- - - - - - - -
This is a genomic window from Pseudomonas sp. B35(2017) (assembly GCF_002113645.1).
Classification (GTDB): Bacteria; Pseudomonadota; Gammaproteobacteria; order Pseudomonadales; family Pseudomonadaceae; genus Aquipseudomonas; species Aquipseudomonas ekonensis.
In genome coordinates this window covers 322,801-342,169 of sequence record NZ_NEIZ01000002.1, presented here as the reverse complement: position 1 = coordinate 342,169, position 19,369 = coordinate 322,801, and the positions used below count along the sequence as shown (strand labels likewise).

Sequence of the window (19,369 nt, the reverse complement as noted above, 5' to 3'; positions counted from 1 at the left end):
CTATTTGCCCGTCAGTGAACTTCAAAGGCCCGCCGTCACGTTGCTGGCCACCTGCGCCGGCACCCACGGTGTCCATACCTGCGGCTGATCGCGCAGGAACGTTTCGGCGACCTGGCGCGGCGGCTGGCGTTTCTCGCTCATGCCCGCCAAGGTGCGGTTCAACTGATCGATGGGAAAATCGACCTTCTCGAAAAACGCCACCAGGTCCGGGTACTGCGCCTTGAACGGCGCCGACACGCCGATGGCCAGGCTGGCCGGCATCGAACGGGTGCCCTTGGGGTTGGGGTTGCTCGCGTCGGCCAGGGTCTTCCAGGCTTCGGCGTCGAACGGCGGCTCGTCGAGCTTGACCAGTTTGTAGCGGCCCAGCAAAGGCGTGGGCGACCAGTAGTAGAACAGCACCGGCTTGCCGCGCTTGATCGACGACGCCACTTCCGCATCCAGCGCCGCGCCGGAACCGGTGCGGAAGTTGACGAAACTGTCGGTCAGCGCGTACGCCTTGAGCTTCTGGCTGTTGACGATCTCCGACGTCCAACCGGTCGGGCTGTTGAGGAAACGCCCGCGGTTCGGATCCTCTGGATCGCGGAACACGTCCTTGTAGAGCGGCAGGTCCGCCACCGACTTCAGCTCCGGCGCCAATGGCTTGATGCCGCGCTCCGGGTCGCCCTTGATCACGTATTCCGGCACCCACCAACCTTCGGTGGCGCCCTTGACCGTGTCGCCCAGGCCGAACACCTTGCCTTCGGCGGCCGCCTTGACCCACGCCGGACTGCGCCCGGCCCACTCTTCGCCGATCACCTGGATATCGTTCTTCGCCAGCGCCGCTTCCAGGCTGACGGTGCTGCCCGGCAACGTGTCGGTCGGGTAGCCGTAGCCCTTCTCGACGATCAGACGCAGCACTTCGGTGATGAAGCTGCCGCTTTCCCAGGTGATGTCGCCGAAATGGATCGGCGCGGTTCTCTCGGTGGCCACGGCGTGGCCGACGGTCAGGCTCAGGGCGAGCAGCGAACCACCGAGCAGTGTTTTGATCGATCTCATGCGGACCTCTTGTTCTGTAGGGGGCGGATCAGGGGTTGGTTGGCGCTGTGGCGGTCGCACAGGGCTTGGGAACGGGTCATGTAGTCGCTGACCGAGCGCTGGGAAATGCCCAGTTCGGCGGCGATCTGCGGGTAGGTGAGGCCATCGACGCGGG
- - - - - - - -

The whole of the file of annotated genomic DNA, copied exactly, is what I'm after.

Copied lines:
This is a genomic window from Pseudomonas sp. B35(2017) (assembly GCF_002113645.1).
Classification (GTDB): Bacteria; Pseudomonadota; Gammaproteobacteria; order Pseudomonadales; family Pseudomonadaceae; genus Aquipseudomonas; species Aquipseudomonas ekonensis.
In genome coordinates this window covers 322,801-342,169 of sequence record NZ_NEIZ01000002.1, presented here as the reverse complement: position 1 = coordinate 342,169, position 19,369 = coordinate 322,801, and the positions used below count along the sequence as shown (strand labels likewise).

Sequence of the window (19,369 nt, the reverse complement as noted above, 5' to 3'; positions counted from 1 at the left end):
CTATTTGCCCGTCAGTGAACTTCAAAGGCCCGCCGTCACGTTGCTGGCCACCTGCGCCGGCACCCACGGTGTCCATACCTGCGGCTGATCGCGCAGGAACGTTTCGGCGACCTGGCGCGGCGGCTGGCGTTTCTCGCTCATGCCCGCCAAGGTGCGGTTCAACTGATCGATGGGAAAATCGACCTTCTCGAAAAACGCCACCAGGTCCGGGTACTGCGCCTTGAACGGCGCCGACACGCCGATGGCCAGGCTGGCCGGCATCGAACGGGTGCCCTTGGGGTTGGGGTTGCTCGCGTCGGCCAGGGTCTTCCAGGCTTCGGCGTCGAACGGCGGCTCGTCGAGCTTGACCAGTTTGTAGCGGCCCAGCAAAGGCGTGGGCGACCAGTAGTAGAACAGCACCGGCTTGCCGCGCTTGATCGACGACGCCACTTCCGCATCCAGCGCCGCGCCGGAACCGGTGCGGAAGTTGACGAAACTGTCGGTCAGCGCGTACGCCTTGAGCTTCTGGCTGTTGACGATCTCCGACGTCCAACCGGTCGGGCTGTTGAGGAAACGCCCGCGGTTCGGATCCTCTGGATCGCGGAACACGTCCTTGTAGAGCGGCAGGTCCGCCACCGACTTCAGCTCCGGCGCCAATGGCTTGATGCCGCGCTCCGGGTCGCCCTTGATCACGTATTCCGGCACCCACCAACCTTCGGTGGCGCCCTTGACCGTGTCGCCCAGGCCGAACACCTTGCCTTCGGCGGCCGCCTTGACCCACGCCGGACTGCGCCCGGCCCACTCTTCGCCGATCACCTGGATATCGTTCTTCGCCAGCGCCGCTTCCAGGCTGACGGTGCTGCCCGGCAACGTGTCGGTCGGGTAGCCGTAGCCCTTCTCGACGATCAGACGCAGCACTTCGGTGATGAAGCTGCCGCTTTCCCAGGTGATGTCGCCGAAATGGATCGGCGCGGTTCTCTCGGTGGCCACGGCGTGGCCGACGGTCAGGCTCAGGGCGAGCAGCGAACCACCGAGCAGTGTTTTGATCGATCTCATGCGGACCTCTTGTTCTGTAGGGGGCGGATCAGGGGTTGGTTGGCGCTGTGGCGGTCGCACAGGGCTTGGGAACGGGTCATGTAGTCGCTGACCGAGCGCTGGGAAATGCCCAGTTCGGCGGCGATCTGCGGGTAGGTGAGGCCATCGACGCGGG